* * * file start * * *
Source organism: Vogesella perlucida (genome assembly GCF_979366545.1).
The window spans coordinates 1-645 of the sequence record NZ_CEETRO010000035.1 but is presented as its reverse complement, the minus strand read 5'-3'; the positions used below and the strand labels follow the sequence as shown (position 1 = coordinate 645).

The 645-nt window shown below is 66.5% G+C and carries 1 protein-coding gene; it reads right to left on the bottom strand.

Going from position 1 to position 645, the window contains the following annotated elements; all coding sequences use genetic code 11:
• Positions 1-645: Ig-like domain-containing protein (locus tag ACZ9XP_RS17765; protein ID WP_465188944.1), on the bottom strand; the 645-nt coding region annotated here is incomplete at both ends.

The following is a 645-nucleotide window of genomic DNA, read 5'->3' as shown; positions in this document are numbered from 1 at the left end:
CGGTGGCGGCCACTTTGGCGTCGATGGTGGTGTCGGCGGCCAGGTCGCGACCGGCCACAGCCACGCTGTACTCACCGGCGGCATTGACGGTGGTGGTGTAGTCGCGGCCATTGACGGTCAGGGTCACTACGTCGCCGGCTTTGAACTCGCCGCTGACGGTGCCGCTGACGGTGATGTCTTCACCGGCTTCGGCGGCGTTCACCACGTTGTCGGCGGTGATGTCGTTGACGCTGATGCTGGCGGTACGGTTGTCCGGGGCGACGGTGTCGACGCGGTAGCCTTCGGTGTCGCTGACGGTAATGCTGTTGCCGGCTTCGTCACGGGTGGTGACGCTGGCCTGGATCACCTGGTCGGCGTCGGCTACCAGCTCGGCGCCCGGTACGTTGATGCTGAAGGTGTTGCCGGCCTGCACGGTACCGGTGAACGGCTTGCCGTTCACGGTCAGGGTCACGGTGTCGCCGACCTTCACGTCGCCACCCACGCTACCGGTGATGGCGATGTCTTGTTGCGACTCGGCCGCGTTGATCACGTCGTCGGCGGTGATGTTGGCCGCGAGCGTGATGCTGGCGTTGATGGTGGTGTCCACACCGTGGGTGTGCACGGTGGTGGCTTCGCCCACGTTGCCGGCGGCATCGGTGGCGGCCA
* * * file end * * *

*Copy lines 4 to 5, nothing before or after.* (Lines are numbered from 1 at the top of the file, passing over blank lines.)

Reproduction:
Going from position 1 to position 645, the window contains the following annotated elements; all coding sequences use genetic code 11:
• Positions 1-645: Ig-like domain-containing protein (locus tag ACZ9XP_RS17765; protein ID WP_465188944.1), on the bottom strand; the 645-nt coding region annotated here is incomplete at both ends.